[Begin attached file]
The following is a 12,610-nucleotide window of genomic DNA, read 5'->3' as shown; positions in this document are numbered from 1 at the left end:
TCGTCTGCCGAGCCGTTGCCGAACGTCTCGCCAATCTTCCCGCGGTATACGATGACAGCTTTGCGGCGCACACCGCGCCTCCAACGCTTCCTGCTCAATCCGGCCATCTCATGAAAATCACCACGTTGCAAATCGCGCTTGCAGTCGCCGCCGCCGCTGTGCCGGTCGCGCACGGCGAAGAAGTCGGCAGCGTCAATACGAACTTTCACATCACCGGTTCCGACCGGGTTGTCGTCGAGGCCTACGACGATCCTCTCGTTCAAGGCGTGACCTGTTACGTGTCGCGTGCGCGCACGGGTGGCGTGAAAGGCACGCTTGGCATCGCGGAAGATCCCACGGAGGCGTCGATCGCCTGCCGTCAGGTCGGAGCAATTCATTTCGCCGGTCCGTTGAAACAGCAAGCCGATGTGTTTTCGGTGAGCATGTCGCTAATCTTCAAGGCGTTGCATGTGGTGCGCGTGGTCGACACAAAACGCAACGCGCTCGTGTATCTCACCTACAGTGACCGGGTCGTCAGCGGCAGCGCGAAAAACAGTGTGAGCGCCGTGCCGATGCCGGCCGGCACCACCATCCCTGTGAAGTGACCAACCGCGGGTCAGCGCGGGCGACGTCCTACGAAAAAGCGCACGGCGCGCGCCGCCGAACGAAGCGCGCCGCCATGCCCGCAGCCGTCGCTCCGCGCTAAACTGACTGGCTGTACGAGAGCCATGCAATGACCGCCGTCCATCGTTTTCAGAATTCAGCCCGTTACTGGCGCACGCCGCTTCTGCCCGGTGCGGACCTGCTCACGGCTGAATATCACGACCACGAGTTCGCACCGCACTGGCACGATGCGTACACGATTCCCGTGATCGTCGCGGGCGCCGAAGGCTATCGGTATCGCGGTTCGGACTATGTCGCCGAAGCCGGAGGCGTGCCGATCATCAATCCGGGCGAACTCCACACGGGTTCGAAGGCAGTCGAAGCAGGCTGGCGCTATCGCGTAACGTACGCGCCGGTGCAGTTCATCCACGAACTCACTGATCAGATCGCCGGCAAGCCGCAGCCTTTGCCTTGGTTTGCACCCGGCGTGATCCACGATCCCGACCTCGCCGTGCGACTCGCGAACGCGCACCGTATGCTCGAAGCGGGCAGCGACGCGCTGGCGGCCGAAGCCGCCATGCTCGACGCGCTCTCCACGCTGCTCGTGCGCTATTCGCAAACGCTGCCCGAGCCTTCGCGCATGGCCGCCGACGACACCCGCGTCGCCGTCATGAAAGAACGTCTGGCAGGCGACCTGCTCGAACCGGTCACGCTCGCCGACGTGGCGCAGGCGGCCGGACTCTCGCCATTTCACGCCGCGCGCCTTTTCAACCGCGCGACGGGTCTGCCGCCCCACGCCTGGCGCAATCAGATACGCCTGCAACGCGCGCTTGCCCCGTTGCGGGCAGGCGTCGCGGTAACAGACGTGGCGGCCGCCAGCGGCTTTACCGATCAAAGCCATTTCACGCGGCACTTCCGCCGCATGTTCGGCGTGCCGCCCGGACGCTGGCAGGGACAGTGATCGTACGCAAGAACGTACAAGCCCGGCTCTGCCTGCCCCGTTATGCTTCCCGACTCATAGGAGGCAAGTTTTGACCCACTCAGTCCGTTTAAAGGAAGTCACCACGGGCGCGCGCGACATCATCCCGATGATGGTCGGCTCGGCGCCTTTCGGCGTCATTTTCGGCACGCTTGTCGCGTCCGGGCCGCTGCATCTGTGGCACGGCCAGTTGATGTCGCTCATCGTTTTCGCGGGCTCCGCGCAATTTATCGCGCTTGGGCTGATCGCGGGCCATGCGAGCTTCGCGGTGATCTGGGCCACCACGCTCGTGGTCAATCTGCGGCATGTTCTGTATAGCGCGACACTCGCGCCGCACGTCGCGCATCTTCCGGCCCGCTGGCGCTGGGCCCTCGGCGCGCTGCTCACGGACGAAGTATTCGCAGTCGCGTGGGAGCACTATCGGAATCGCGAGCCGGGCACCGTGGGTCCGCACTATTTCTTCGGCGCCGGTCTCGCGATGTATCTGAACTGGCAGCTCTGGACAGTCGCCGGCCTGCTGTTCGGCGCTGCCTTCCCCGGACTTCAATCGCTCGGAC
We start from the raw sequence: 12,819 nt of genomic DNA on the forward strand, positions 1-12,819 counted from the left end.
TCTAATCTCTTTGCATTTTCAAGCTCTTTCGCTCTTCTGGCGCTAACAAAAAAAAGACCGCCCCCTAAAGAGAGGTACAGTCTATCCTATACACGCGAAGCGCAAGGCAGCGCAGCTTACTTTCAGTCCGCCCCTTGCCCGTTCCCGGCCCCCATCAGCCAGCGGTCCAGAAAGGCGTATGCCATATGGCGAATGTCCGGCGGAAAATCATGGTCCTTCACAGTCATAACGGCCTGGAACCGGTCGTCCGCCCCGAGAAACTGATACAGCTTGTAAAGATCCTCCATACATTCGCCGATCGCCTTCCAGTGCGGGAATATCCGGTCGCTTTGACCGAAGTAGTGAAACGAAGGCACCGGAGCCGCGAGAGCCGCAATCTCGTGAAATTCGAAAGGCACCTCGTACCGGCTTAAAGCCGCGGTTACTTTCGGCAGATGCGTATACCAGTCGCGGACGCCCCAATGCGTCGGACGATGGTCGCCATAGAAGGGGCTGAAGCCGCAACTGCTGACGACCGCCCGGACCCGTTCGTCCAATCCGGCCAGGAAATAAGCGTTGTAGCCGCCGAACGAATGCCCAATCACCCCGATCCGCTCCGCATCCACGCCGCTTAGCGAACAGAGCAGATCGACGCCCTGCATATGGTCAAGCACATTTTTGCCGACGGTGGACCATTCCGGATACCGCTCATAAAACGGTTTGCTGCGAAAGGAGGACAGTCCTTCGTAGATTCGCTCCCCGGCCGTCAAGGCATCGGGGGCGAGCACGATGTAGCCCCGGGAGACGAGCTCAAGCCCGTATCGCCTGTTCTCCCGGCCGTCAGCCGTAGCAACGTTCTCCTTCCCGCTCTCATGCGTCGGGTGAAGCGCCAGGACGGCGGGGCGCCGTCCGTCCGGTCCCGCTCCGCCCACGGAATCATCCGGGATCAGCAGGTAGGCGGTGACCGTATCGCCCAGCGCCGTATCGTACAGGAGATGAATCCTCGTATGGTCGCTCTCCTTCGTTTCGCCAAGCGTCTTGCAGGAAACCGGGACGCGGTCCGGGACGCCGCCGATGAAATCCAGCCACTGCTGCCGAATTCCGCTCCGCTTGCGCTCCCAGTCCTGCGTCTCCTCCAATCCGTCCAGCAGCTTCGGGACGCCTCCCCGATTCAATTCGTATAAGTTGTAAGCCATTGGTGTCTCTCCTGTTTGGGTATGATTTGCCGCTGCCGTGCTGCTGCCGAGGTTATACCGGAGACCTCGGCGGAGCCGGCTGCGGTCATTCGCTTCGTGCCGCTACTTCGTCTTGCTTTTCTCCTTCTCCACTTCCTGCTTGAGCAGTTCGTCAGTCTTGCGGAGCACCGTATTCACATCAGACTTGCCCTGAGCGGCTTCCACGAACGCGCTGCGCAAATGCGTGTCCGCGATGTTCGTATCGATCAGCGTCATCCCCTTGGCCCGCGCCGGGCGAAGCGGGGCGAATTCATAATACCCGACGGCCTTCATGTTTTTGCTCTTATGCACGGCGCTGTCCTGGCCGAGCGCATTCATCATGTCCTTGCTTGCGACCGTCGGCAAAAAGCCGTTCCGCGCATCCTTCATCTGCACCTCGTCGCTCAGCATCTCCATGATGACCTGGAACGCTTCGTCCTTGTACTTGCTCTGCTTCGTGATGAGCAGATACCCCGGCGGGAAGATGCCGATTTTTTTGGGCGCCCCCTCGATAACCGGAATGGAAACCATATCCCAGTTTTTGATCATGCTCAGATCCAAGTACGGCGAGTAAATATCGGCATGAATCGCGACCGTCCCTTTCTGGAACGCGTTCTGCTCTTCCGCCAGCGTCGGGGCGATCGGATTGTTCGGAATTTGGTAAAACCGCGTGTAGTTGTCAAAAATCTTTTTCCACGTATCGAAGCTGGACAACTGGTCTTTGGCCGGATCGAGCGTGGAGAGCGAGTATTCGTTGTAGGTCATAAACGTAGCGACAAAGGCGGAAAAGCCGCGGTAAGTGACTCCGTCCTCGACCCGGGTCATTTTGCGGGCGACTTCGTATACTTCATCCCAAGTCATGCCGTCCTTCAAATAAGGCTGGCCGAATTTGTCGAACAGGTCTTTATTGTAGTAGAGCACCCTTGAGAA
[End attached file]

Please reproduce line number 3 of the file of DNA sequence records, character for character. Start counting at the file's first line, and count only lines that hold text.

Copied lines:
We start from the raw sequence: 12,819 nt of genomic DNA on the forward strand, positions 1-12,819 counted from the left end.